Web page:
'Extremely focused' path to victory

Q&a // Elaine Nescio, Archbishop Spalding, Softball

May 28, 2008|By PAT O'MALLEY

Elaine Nescio pitched No. 2 Archbishop Spalding to the Interscholastic Athletic Association of Maryland A Conference championship. The junior windmiller went 15-1 in leading the Cavaliers (17-1) to their first title in two years.

A member of the Spalding varsity as a freshman, Nescio played second base when the team last won the A Conference in 2006. Nescio carries a 3.5 grade point average, and math is her favorite subject. She is hoping to pitch in college and ultimately work for the government, possibly the National Security Agency.

She ran cross country and track at Spalding but had a stress fracture in her spine last summer that prevented her from running this year. Nescio instead served as the cross country and track team's manager.

What will you remember about this year's title-game win over Institute of Notre Dame?

I remember we weren't nervous before the game. We were excited for the game, but it was just like any other game. No one was freaking out about it or had the jitters. Everyone was ready, wanted to win and was extremely focused, and we had a very good vibe about the game.

Were you aware that you had a no-hitter going late in the championship game?

I had a no-hitter going into the seventh inning, but I don't really try to pay attention to what my stats are during the game. As soon as you start thinking, "Oh, I have a no-hitter going," they're going to get a hit because it's happened before. I try not to think about it, but I knew going into the seventh inning because a couple people had mentioned it. I just went out in the seventh inning and she got a good hit and beat it out. I'd rather have that than a little dinker hit.

How tough was your team's schedule this year?

I think it was pretty tough. We didn't get to play Chesapeake, but we got to play Broadneck a couple times [they split], and we played Huntingtown and they were second or third in the [Washington] Post all year long. And we played C. Milton Wright. The majority of the teams we played were ranked in the top 10 throughout the whole season. I think it was a fairly tough season. None of the opponents were easy opponents.

When did you start windmill pitching?

When I was 5, and when I got to 7 I started going to pitching clinics with [pitching instructor] Paul Tewey. When I first saw a [windmill pitcher] when I was 5, I thought it was the coolest thing I had ever seen. Me and Lauren Gibson [of Chesapeake] used to pitch at our older sisters' tournaments when we were 5 and just kept going with it.

What is in your pitching repertoire?

My main two pitches are my screwball and changeup, and I also have a curveball and a screw-rise, which is my chin music pitch. It's one of my favorite pitches to throw because the batters hate it. It backs them off the plate. And I also have a dropball that I use sparingly and my fastball. I probably throw one fastball a game. The last five or six games of the high school season, I didn't throw any.

How fast are your pitches?

I was clocked down in Florida this summer and my fastball was clocked at 63-64 mph, but I don't throw very many fastballs, so all of my other pitches are 61-62 right now.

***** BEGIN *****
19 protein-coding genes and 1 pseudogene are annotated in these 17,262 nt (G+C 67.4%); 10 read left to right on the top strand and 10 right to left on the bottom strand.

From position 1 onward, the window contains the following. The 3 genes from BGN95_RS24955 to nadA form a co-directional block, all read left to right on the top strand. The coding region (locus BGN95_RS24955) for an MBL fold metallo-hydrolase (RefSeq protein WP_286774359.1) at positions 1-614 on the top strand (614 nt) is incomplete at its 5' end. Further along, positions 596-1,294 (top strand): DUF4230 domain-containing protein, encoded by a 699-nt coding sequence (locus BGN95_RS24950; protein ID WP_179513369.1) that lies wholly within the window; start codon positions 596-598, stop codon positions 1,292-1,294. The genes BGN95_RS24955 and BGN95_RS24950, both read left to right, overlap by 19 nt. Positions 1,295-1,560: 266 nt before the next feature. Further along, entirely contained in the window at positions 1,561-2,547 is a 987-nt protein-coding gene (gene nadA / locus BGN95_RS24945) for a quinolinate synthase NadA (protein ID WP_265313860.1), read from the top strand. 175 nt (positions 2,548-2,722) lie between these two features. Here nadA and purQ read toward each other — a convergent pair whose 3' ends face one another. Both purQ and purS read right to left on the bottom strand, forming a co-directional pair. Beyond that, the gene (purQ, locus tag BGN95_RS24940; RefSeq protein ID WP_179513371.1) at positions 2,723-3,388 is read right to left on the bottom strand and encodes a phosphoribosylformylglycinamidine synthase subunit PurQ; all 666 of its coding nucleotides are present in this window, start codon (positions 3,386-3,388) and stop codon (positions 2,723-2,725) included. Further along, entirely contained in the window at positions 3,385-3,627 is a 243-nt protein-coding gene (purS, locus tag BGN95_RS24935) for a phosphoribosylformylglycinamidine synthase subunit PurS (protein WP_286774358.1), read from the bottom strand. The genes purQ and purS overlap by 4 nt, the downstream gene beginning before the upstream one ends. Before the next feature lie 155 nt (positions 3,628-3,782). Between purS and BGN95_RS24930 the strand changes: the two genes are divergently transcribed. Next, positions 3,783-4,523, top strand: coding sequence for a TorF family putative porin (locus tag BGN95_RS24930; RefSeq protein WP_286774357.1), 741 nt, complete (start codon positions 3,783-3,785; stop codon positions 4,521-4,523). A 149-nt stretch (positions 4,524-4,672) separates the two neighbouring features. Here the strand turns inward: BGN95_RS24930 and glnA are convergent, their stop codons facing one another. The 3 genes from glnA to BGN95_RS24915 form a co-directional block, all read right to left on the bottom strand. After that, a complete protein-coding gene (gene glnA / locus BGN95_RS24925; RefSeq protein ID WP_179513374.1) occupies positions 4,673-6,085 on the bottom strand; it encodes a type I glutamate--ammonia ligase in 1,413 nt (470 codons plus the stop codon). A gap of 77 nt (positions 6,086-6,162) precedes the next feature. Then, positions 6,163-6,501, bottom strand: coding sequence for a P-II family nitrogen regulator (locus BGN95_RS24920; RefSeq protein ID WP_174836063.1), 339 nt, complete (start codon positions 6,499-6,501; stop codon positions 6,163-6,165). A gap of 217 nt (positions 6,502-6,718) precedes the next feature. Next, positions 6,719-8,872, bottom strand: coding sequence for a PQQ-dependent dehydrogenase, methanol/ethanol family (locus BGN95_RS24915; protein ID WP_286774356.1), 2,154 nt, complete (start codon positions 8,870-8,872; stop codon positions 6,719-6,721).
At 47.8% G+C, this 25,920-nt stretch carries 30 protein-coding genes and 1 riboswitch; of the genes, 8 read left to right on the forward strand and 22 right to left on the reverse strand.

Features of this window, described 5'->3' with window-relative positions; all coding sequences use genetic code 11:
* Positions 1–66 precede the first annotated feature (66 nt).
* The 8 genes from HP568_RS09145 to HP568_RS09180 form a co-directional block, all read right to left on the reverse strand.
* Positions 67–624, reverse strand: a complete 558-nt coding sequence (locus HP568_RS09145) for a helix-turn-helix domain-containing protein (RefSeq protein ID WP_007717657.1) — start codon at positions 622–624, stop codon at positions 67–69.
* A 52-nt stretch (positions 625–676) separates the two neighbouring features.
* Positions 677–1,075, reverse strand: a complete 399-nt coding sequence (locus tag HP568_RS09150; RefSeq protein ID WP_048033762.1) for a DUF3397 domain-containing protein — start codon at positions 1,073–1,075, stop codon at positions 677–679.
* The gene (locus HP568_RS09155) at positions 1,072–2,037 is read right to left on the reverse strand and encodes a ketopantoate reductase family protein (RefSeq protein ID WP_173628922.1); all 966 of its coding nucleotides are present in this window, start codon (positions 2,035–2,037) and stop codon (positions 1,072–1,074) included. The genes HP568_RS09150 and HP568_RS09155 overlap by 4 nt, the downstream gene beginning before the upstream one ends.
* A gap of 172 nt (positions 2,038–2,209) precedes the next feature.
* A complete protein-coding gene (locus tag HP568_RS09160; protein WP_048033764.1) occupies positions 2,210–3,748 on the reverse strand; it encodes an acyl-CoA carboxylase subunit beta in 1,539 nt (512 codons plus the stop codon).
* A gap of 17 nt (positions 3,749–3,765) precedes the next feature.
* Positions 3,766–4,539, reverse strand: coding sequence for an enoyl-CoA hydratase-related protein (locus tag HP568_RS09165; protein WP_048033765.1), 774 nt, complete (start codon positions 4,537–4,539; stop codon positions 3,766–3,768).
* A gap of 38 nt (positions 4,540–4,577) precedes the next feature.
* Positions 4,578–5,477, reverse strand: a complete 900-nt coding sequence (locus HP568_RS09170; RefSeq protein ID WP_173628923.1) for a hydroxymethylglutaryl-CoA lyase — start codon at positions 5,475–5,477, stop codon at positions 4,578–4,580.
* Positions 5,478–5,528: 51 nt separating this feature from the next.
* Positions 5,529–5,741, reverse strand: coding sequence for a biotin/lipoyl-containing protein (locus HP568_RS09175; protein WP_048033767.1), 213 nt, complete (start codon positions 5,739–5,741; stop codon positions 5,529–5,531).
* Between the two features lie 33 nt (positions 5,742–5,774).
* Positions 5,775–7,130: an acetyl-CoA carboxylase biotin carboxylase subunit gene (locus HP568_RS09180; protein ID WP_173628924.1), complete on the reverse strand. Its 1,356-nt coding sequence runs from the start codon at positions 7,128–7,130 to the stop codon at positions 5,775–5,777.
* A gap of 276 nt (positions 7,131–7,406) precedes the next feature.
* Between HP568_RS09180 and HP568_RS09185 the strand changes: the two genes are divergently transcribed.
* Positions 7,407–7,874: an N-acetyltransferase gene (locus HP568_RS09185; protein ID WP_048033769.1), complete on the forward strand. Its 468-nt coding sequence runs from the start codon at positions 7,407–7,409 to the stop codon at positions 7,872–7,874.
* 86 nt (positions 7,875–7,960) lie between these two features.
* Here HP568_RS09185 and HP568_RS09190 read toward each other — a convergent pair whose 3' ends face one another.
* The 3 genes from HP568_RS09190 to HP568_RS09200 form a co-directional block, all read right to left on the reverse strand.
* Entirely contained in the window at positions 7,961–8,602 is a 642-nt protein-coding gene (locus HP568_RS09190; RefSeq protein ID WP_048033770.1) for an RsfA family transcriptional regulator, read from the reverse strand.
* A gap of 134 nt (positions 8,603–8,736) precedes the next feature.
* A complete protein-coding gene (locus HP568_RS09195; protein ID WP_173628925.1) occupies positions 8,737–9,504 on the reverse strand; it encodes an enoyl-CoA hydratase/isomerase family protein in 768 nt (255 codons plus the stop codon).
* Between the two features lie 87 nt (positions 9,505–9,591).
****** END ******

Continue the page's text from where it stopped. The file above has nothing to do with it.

What colleges interest you?

I'm not too sure what I want to do yet. I'm kind of picking and choosing and seeing what comes my way. I want to go to a school that I'm going to like. If, God forbid, something were to happen, I would still want to be there if I couldn't play anymore. My dad always tells me you're going to college to get an education and playing is a bonus. I am looking at George Washington University, Boston College and a couple others still on my radar, and I would consider going out of state because I love to travel.

Chesapeake's Lauren Gibson and Broadneck's Kourtney Salvarola have had a lot of success pitching in high school but are going to be infielders in college. What about you?

I'm going to pitch in college. I already know that pretty much for a fact unless something were to happen. I don't mind playing other positions. I play second base for my summer team when I'm not pitching, but I love being on the mound. I love being in control and I like being able to carry the team and the team looking to me if they're having a bad day and can't hit.

Who will you pitch for this summer?

I play for the Severna Park Green Hornets Gold with [coach] Thad Tohl and his 18-and-under team, and it's my seventh or eighth year with him. We play a very competitive schedule, and I don't have a weekend off until the second weekend of August. It's a very demanding schedule, but it's worth it. Most of our team is made up of All-County players from around the county.

What are some of this year's travel sites?

We're trying to go to ASA [Amateur Softball Association] Gold Nationals, which is the most competitive nationals in the country. It's in Oklahoma City this year. And we're going to the Colorado Fireworks, which is the biggest recruiting tournament in the nation, and this will be our fourth or fifth year out there. I'm excited; can't wait.

What do you like to do when you are not playing softball?

That's a very odd occurrence. I love the beach. My neighborhood is on the water in Pasadena near Chesapeake High School on the Magothy River. I like to go out to downtown Annapolis, and I have a job as a part-time hostess.

What are your future goals career-wise?

If I don't take a government job, I would love to be a math teacher and coach softball. I've had a lot of teachers that have impacted my life, and I think it would be neat to impact someone else's life in that kind of way.

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